In the twentieth century, experimental psychological shifted from the study of the mentally ill to research on the cognitive and personality development of basically normal people. Soon there was a plethora of theoretical models on the formation of personality, with different ways of rating personality–too many. In 1961, Ernest Tupes and Raymond Christal sorted through the major theories to see what factors were used repeatedly and settle on five of these named surgency, agreeableness, dependability, emotional stability, and culture. 
This model has been tweaked frequently and the factors renamed; they are typically referred to as Extroversion, Agreeableness, Conscientiousness, Neuroticism and Openness to Experience.  But the theoretical model was only the beginning. Other psychologists developed questionnaires to test for these factors, and performed research to determine the norms where the average for a population lies. Then, they started performing experiments based on the factors. More than half a century later we find many of these experiments cannot be replicated.
This does make sense if you look at how these experiments are constructed. According to a 2013 study conducted by Southern Methodist University in Texas, creative ability and creative accomplishments are higher for people with higher scores in Openness to Experience and Extroversion, and lower for people scoring higher in Agreeableness. So it would seem that you can identify creative people because they enjoy a greater variety of things, but are not necessarily as nice as the average person. Those results are not new and agree with E. P. Torrance’s research in the 1960’s.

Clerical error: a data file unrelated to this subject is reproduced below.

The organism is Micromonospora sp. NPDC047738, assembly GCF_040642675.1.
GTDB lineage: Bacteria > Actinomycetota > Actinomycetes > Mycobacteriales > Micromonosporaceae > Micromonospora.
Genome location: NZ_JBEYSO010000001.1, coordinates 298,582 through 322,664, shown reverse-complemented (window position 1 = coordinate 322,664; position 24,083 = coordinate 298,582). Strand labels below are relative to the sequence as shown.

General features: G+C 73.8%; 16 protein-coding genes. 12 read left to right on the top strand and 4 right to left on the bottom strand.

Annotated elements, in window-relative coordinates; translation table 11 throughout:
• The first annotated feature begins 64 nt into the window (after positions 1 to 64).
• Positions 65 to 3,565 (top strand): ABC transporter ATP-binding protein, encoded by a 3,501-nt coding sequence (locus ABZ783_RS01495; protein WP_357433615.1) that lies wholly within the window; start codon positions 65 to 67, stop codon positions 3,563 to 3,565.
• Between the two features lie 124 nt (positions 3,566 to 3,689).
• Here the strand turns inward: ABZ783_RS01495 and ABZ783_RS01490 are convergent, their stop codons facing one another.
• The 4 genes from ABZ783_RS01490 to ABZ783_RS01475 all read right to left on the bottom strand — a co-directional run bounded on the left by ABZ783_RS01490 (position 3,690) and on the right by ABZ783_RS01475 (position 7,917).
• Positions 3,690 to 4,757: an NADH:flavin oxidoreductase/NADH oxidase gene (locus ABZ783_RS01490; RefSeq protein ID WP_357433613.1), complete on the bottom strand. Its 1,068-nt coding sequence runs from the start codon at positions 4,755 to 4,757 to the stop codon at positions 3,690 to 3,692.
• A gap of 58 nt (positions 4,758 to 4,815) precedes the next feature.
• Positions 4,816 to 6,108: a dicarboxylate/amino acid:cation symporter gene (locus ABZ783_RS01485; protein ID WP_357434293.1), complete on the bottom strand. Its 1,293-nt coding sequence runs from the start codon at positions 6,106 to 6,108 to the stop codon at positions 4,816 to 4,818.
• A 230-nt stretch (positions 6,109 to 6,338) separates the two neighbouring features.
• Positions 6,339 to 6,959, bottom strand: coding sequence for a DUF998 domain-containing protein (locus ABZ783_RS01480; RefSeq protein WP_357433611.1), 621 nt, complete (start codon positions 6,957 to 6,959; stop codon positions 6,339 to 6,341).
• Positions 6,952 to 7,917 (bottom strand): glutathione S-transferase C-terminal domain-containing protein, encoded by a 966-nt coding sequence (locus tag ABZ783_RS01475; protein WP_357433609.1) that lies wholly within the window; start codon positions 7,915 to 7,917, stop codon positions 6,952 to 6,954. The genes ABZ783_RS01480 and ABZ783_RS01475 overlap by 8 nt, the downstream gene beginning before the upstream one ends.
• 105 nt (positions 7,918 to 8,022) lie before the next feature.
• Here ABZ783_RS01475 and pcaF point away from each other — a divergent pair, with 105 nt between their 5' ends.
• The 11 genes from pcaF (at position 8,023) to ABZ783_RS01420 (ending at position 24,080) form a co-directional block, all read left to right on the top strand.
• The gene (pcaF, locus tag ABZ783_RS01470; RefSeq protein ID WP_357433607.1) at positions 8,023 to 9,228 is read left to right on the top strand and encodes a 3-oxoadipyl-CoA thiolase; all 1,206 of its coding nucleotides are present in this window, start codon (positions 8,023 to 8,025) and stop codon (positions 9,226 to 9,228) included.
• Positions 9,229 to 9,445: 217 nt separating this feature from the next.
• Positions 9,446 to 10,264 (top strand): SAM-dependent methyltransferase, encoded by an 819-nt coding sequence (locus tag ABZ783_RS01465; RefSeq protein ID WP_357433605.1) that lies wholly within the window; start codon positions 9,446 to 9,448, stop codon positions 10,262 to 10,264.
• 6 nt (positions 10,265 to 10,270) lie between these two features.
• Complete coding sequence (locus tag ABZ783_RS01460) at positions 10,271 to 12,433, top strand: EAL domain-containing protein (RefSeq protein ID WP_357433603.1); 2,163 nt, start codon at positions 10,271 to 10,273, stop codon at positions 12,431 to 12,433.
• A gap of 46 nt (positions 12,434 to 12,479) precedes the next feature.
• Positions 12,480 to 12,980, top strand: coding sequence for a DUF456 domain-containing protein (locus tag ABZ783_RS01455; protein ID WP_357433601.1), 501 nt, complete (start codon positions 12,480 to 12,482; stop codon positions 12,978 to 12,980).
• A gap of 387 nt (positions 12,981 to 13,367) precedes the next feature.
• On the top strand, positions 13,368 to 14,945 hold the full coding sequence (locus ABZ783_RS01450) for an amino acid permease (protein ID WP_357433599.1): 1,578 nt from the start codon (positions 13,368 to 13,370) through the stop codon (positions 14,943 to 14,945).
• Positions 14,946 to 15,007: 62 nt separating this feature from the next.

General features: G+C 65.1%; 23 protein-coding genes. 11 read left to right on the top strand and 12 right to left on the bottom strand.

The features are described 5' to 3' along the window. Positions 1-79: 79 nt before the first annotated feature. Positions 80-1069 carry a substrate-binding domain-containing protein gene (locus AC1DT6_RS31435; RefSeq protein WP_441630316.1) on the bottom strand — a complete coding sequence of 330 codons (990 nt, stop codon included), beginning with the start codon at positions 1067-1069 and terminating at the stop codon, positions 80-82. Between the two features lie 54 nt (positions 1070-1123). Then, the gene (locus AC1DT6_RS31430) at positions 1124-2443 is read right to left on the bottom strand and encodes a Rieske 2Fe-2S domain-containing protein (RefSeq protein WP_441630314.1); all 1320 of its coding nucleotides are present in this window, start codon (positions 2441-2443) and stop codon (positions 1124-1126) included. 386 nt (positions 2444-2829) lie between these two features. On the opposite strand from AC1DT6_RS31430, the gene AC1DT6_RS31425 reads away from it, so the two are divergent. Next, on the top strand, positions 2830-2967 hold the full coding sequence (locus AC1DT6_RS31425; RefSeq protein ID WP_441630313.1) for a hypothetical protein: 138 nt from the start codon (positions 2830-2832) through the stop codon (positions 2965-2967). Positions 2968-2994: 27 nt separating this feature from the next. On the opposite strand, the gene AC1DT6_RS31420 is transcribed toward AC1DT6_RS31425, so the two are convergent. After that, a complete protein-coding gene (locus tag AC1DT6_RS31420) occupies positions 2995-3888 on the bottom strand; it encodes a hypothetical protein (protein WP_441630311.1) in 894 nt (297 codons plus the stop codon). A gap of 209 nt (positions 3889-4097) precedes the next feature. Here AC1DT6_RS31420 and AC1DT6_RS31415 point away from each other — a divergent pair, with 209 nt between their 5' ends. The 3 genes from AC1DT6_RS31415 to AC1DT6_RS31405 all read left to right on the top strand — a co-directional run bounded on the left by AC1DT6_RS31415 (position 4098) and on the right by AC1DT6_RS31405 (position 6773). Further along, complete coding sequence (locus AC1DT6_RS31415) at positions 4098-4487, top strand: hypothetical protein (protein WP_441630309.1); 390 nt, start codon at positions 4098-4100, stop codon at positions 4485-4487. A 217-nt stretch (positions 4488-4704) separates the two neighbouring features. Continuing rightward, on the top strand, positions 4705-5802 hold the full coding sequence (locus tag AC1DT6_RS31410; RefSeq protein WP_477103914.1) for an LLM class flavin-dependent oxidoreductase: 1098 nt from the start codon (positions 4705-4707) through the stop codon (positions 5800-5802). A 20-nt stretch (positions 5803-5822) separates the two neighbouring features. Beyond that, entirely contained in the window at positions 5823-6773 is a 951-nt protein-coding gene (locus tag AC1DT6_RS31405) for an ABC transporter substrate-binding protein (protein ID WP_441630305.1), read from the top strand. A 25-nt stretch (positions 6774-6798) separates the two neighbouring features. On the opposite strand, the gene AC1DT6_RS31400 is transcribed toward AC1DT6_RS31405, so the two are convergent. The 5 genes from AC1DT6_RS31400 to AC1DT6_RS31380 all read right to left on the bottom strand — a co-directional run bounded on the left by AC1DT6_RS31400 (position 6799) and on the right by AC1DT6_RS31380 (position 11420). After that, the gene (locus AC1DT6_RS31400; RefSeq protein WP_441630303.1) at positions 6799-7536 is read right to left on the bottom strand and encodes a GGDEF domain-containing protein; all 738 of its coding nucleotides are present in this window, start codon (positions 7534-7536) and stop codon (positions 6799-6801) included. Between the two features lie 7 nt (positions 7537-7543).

But it isn’t that simple. First, you need to know research was based on 75 subjects in Texas universities. Also, creative ability was based on a test measuring verbal creativeness, and creative accomplishments were self-reported, which may have skewed the results to show extroverts as more creative.  Creativity based on by personality assessments depends on population being tested, as well as the criteria for being called creative. Would extroversion still have a positive correlation with creativity if ability had been measured by visual creativity rather than verbal? What would occur if creative achievement was judged by peers rather than self-reported?
Recently, I took the Five Factor Model test on a website. My scores on the Five Factor Model have remained fairly stable for decades. When I was compared to other people taking the same test on the internet, rather than existing norms, my score changed. I discovered that I had suddenly become much more extroverted and agreeable and a lot less neurotic. Comparing myself to average person who takes a self-reported psychometric tests on the Internet is not the same as an intentionally random group selected across the United States. However, selecting populations from the internet is a new method to find people for research projects.
I should not be surprised at the fact that I now appeared more extroverted and agreeable. My children did warn me that introverts and trolls tend to hang out on the Internet.